SECTION 2. Tennessee Code Annotated, Title 2, is amended by adding the following as a new, appropriately designated section:
(a)Notwithstanding any other provision of state law to the contrary and consistent with federal law, any voting system purchased or leased with federal, state or local funds shall provide that the ballot of record shall be a paper ballot marked by the voter, with appropriate accommodation for persons with disabilities. Such ballot shall be available for the voter to verify such voter’s vote before having it counted and retained by the election officials. The system shall maintain the secrecy of the voter’s choices and the ballots of record shall be used in any recounts, contests, or random samplings for accuracy.
(b) The secretary of state and the state election commission are authorized, with the various county election commissions, to implement the provisions of this section for any new purchases after the effective date of this act. In addition, they are authorized to expedite the replacement or modification of any systems that are not in compliance with this section as soon as practical. Federal “Help America Vote Act” funds previously allocated, or any similar funds allocated in the future shall be used to the extent such funds are eligible.
SECTION 3. This act shall take effect upon becoming a law, the public welfare requiring

Also, NOW is also the time for you to phone or email (preferably both), your state Representative and Senator. You can find phone number and email address information here. If you send an email, make sure you put your zip code in the subject line with a reference to the bill number and name (Voter Confidence Act).

The message is, “I am counting on you to vote in favor of HB 1256 / SB 1363, the Voter Confidence Act, when it comes to the floor for a vote.”

Dear Representative (or Senator) ______________,

I am a constituent of yours, and I would like to ask you to vote in favor of HB 1256/SB 1363, the Voter Confidence Act. It is expected to be ready for a floor vote in the next few days. If passed, this bill will ensure that we vote on durable paper ballots that are tallied by an optical scanner, and retained in a locked ballot box. These paper ballots also become the ballot of record in case a recount is necessary.

This new system will replace the touchscreen electronic voting machines, offering us verifiable ballots, no long lines at the polls, and a system that is less expensive for counties to use.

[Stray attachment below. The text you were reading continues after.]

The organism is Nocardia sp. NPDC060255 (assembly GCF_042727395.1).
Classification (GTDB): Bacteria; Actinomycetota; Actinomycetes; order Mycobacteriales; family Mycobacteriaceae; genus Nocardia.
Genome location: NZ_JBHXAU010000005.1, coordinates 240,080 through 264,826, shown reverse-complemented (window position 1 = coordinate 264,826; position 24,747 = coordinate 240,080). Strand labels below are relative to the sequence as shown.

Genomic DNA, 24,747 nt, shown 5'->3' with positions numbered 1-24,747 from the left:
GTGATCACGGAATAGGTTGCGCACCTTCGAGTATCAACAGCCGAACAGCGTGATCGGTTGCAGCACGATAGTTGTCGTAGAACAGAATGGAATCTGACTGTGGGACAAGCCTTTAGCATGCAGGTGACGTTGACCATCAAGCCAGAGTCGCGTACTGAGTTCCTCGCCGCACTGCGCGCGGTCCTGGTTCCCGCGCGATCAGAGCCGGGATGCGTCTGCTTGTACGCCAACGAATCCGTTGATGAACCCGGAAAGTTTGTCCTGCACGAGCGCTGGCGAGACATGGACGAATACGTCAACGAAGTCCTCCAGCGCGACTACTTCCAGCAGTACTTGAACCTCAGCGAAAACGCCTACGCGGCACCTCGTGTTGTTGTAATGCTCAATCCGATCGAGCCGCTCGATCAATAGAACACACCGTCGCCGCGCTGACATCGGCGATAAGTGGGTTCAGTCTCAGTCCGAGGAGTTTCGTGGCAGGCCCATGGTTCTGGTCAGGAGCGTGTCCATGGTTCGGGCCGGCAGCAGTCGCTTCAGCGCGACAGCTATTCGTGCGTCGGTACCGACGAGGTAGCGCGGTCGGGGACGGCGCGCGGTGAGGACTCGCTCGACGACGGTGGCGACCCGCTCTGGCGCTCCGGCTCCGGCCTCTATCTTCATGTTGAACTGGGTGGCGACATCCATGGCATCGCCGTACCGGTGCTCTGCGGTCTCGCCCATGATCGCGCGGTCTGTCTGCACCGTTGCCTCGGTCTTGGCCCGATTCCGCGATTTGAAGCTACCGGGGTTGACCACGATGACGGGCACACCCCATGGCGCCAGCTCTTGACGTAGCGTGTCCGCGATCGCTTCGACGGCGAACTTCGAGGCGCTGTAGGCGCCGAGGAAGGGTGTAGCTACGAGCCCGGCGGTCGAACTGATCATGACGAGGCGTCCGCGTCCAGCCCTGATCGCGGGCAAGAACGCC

The cost of changing our voting equipment will be met with federal funds already held by our state.

I look forward to your voting YES to HB 1256/SB 1363. Thank you for your attention to my views on this critical issue.

Phone Number

We are so close to no longer being one of 6 states at “High” risk for continued voting machine mishaps. This bill does not guarantee a change by this November, however, the Governor still have time to issue a mandate. When in doubt, go low-tech.

UPDATE: The bill made it out of the Senate Finance Ways & Means committee. Woohoo!

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You Can Lead a Nun to a Polling Place, But You Can’t Let Her Vote

Way to prevent voter fraud, U.S. Supreme Court! Someone with the intials S-C-A-L-I-A is going to a very hot place when he dies. Really. Taking away what could be the last pleasurable act of participatory democracy from a 98-year-old nun? Tsk, tsk, tsk.

About 12 Indiana nuns were turned away Tuesday from a polling place by a fellow bride of Christ because they didn’t have state or federal identification bearing a photograph

Sister Julie McGuire said she was forced to turn away her fellow sisters at Saint Mary’s Convent in South Bend, across the street from the University of Notre Dame, because they had been told earlier that they would need such an ID to vote.

The nuns, all in their 80s or 90s, didn’t get one but came to the precinct anyway.

“One came down this morning, and she was 98, and she said, ‘I don’t want to go do that,’” Sister McGuire said. Some showed up with outdated passports. None of them drives.

They weren’t given provisional ballots because it would be impossible to get them to a motor vehicle branch and back in the 10-day time frame allotted by the law, Sister McGuire said. “You have to remember that some of these ladies don’t walk well. They’re in wheelchairs or on walkers or electric carts.”

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Tell Them You Want to Vote on Paper in Tennessee in November

Tennessee is one of 6 states at “High” risk for voting machine mishaps come November. Can we change that? Yes, we can!

From VoteSafeTN:

We’re close to achieving verifiable elections in Tennessee! We finally have the money, and we have time to switch to paper ballots for this year’s general election. All the pieces are in place. What we need now is to get the paper ballot bill – Voter Confidence Act – out of committee and onto the floor of the legislature to be voted into law. Currently, the bill is in the House Budget Subcommittee. Time is short, but we can do it. Your emails have and will make the difference. Please write today; our Legislators will HEAR you. Thank you so much.

What you can do right now:
Please email or call the House Budget Subcommittee members and ask them to act now, and pass the bill, so it will go to the full Finance Committee. If any of the committee members are your Representative, please let them know and include your zip code in the subject line and your address in the body. The bill, HB 1256, will be heard in committee starting 11:00 am, tomorrow, Wednesday, April 30: